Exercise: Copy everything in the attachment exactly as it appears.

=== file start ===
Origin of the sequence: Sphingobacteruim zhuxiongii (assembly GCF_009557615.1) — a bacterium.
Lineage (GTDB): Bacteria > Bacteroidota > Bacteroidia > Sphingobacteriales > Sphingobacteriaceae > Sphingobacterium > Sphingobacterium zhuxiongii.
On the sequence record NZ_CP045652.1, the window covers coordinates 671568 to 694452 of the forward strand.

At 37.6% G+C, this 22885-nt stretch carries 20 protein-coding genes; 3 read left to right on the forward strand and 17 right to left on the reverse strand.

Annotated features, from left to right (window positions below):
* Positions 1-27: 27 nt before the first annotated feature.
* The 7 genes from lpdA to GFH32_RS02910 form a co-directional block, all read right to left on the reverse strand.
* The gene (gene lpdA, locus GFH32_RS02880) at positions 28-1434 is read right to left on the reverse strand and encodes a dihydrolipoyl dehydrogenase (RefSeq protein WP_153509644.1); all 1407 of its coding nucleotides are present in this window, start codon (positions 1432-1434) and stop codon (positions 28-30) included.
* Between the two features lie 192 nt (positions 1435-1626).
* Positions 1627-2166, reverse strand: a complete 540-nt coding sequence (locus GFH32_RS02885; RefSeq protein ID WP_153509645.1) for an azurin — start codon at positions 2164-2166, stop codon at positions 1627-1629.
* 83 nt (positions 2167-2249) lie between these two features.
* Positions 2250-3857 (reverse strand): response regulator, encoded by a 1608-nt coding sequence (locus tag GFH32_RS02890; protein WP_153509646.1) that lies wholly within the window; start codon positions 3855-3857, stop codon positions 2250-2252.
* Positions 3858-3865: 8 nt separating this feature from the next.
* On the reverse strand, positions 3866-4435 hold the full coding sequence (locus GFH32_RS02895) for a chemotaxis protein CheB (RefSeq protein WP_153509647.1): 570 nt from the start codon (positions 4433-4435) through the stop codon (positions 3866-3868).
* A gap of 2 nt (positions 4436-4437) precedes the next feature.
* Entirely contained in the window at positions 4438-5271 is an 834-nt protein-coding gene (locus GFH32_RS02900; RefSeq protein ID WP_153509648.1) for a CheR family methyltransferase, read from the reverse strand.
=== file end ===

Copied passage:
Origin of the sequence: Sphingobacteruim zhuxiongii (assembly GCF_009557615.1) — a bacterium.
Lineage (GTDB): Bacteria > Bacteroidota > Bacteroidia > Sphingobacteriales > Sphingobacteriaceae > Sphingobacterium > Sphingobacterium zhuxiongii.
On the sequence record NZ_CP045652.1, the window covers coordinates 671568 to 694452 of the forward strand.

At 37.6% G+C, this 22885-nt stretch carries 20 protein-coding genes; 3 read left to right on the forward strand and 17 right to left on the reverse strand.

Annotated features, from left to right (window positions below):
* Positions 1-27: 27 nt before the first annotated feature.
* The 7 genes from lpdA to GFH32_RS02910 form a co-directional block, all read right to left on the reverse strand.
* The gene (gene lpdA, locus GFH32_RS02880) at positions 28-1434 is read right to left on the reverse strand and encodes a dihydrolipoyl dehydrogenase (RefSeq protein WP_153509644.1); all 1407 of its coding nucleotides are present in this window, start codon (positions 1432-1434) and stop codon (positions 28-30) included.
* Between the two features lie 192 nt (positions 1435-1626).
* Positions 1627-2166, reverse strand: a complete 540-nt coding sequence (locus GFH32_RS02885; RefSeq protein ID WP_153509645.1) for an azurin — start codon at positions 2164-2166, stop codon at positions 1627-1629.
* 83 nt (positions 2167-2249) lie between these two features.
* Positions 2250-3857 (reverse strand): response regulator, encoded by a 1608-nt coding sequence (locus tag GFH32_RS02890; protein WP_153509646.1) that lies wholly within the window; start codon positions 3855-3857, stop codon positions 2250-2252.
* Positions 3858-3865: 8 nt separating this feature from the next.
* On the reverse strand, positions 3866-4435 hold the full coding sequence (locus GFH32_RS02895) for a chemotaxis protein CheB (RefSeq protein WP_153509647.1): 570 nt from the start codon (positions 4433-4435) through the stop codon (positions 3866-3868).
* A gap of 2 nt (positions 4436-4437) precedes the next feature.
* Entirely contained in the window at positions 4438-5271 is an 834-nt protein-coding gene (locus GFH32_RS02900; RefSeq protein ID WP_153509648.1) for a CheR family methyltransferase, read from the reverse strand.